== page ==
NASHVILLE, Tenn. — A Tennessee inmate became the second person to die in the state’s electric chair in just over a month Thursday, nearly two decades after Tennessee adopted lethal injection as its preferred method of execution.
David Earl Miller, 61, was pronounced dead at 7:25 p.m. at a Nashville maximum-security prison.
Miller was convicted of killing 23-year-old Lee Standifer in 1981 in Knoxville and had been on death row for 36 years, the longest of any inmate in Tennessee.
At 7:12 p.m. and after Miller had been strapped into the chair, Tennessee Department of Correction officials raised a blind that had covered the windows to a witness room. Miller looked straight ahead, his eyes seemingly unfocused and his face expressionless.
Warden Tony Mays asked Miller if he had any last words. He spoke but his words were unintelligible. Mays asked him to repeat himself, and his words were still difficult to understand, but his attorney, Stephen Kissinger, said he understood them to be, “Beats being on death row.”
Officers then placed a large damp sponge on Miller’s shaved head to help conduct the current before strapping a cap to his head. Water ran down Miller’s face and was toweled off by an officer. Miller looked down and did not look back up before officers placed a shroud over his face.
After someone connected an electrical cable to the chair, Miller’s body stiffened as the first jolt of current hit him. His body then relaxed before a second jolt came less than a minute later. Again, Miller’s body stiffened and then relaxed. The blinds were pulled down and an announcement of the time of death came over an intercom.
No witnesses from either Miller’s family or Standifer’s were present for the execution, but Department of Correction spokeswoman Neysa Taylor read a brief statement from a woman from Ohio who did not want her name given.
Taylor read, “After a long line of victims he has left, it is time to be done. It is time for him to pay for what he has done to Lee.”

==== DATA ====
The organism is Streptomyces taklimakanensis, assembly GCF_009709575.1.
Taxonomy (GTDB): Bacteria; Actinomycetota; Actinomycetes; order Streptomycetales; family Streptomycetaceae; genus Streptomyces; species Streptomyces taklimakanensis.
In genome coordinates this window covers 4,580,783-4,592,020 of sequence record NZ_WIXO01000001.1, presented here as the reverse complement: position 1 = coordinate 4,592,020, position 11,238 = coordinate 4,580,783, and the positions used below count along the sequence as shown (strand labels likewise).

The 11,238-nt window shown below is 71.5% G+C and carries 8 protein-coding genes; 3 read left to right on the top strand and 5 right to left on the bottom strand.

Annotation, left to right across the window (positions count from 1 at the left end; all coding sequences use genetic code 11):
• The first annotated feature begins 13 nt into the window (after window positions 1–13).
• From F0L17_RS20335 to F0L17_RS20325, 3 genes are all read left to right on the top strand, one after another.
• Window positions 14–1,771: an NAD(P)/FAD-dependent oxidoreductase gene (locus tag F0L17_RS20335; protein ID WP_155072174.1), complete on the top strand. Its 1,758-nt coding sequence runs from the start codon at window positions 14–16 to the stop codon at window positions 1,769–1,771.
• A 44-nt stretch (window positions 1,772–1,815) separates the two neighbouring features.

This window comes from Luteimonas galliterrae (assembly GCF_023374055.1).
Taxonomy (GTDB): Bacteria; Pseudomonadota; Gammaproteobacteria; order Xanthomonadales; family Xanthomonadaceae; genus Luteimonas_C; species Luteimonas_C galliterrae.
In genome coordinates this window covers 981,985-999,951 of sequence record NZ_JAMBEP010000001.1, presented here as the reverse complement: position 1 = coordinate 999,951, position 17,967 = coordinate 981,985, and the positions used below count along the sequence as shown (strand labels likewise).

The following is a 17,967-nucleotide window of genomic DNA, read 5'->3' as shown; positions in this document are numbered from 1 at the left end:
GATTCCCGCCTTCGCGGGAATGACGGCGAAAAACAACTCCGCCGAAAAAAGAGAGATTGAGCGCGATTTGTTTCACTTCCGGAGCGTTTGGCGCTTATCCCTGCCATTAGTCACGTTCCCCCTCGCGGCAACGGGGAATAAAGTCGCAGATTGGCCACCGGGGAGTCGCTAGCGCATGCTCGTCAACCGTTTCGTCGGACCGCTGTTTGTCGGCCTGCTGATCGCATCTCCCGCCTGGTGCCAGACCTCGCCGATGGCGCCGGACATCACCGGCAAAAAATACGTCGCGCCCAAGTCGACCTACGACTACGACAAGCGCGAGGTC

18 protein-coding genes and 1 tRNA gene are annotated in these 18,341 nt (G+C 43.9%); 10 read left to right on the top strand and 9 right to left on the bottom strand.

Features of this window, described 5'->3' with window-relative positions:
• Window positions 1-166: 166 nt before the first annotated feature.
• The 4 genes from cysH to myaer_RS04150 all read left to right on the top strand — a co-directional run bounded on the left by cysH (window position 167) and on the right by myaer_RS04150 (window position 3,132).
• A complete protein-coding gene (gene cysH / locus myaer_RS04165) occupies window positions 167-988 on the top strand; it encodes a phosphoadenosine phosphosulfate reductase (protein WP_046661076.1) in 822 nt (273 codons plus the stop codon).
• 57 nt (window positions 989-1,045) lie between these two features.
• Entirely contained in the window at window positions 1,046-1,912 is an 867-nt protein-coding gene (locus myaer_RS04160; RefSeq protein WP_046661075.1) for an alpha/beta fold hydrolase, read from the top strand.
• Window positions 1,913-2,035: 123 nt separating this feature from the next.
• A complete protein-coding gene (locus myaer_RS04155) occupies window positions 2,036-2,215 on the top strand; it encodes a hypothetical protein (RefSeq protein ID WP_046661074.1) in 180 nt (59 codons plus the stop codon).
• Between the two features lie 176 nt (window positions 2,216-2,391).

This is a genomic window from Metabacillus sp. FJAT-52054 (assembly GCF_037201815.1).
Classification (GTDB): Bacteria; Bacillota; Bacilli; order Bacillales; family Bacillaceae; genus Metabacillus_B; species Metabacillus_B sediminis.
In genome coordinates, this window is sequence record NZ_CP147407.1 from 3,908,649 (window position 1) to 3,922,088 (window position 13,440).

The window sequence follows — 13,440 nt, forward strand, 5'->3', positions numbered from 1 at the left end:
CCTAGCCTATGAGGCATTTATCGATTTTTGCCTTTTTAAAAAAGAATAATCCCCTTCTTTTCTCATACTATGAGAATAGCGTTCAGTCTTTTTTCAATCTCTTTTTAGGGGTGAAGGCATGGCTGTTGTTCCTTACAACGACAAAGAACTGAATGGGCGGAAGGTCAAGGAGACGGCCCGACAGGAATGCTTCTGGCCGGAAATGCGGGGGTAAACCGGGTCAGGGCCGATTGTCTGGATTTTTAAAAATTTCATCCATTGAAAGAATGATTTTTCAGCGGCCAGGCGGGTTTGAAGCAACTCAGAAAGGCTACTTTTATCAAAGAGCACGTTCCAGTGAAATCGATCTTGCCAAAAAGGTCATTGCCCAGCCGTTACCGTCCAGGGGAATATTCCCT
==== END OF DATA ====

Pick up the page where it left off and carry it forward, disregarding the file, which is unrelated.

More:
Miller had been on a date with Standifer, who had mental disabilities, and the two were seen together around town the evening of May 20, 1981. The young woman’s body was found beaten and stabbed the next day in the yard of the home where Miller had been living.
Earlier on Thursday, Gov. Bill Haslam refused Miller’s request to commute his sentence to life in prison. Miller’s petition for clemency said Miller had been physically abused as a child by his stepfather and had been physically and sexually abused by his mother. The petition argued that evidence of the trauma and mental illness it caused should have been presented to a jury.
Assistant Federal Community Defender Kissinger spoke briefly after the execution.
“(Miller) cared deeply for Lee Standifer, and she would be alive today if it weren’t for a sadistic stepfather and a mother who violated every trust that a son should have,” Kissinger said.
Both Miller and inmate Edmund Zagorski before him chose the electric chair over lethal injection, a process proponents said would be painless and humane.
But the inmates argued in court that Tennessee’s current midazolam-based method causes a prolonged and torturous death. They pointed to the August execution of Billy Ray Irick, which took around 20 minutes and during which he coughed and huffed before turning a dark purple.
Their case was thrown out, largely because a judge said they failed to prove a more humane alternative was available. Zagorski was executed Nov. 1.
In recent decades, states have moved away from the electric chair, and no state now uses electrocution as its main execution method, said Robert Dunham. Dunham is the executive director of the Death Penalty Information Center, which doesn’t take a stand on the death penalty but is critical of its application.
Georgia and Nebraska courts both have ruled the electric chair unconstitutional, and about two decades ago it looked as though the U.S. Supreme Court would weigh in on the issue. It agreed to hear a case out of Florida after a series of botched executions there. But Florida adopted lethal injection, and the case was dropped.
Dunham said he wasn’t aware of any state other than Tennessee where inmates were choosing electrocution over lethal injection.
In Tennessee, inmates whose crimes were committed before 1999 can chose electrocution over lethal injection.
Prior to Zagorski’s execution, the builder of Tennessee’s electric chair had warned that it could malfunction, but Zagorski’s and Miller’s executions appeared to be carried out without incident. Miller’s death was only the third time Tennessee had put an inmate to death in the electric chair since 1960.
The courts said Miller couldn’t challenge the constitutionality of the electric chair because he chose it, even though his attorneys argued the choice was coerced by the threat of something even worse.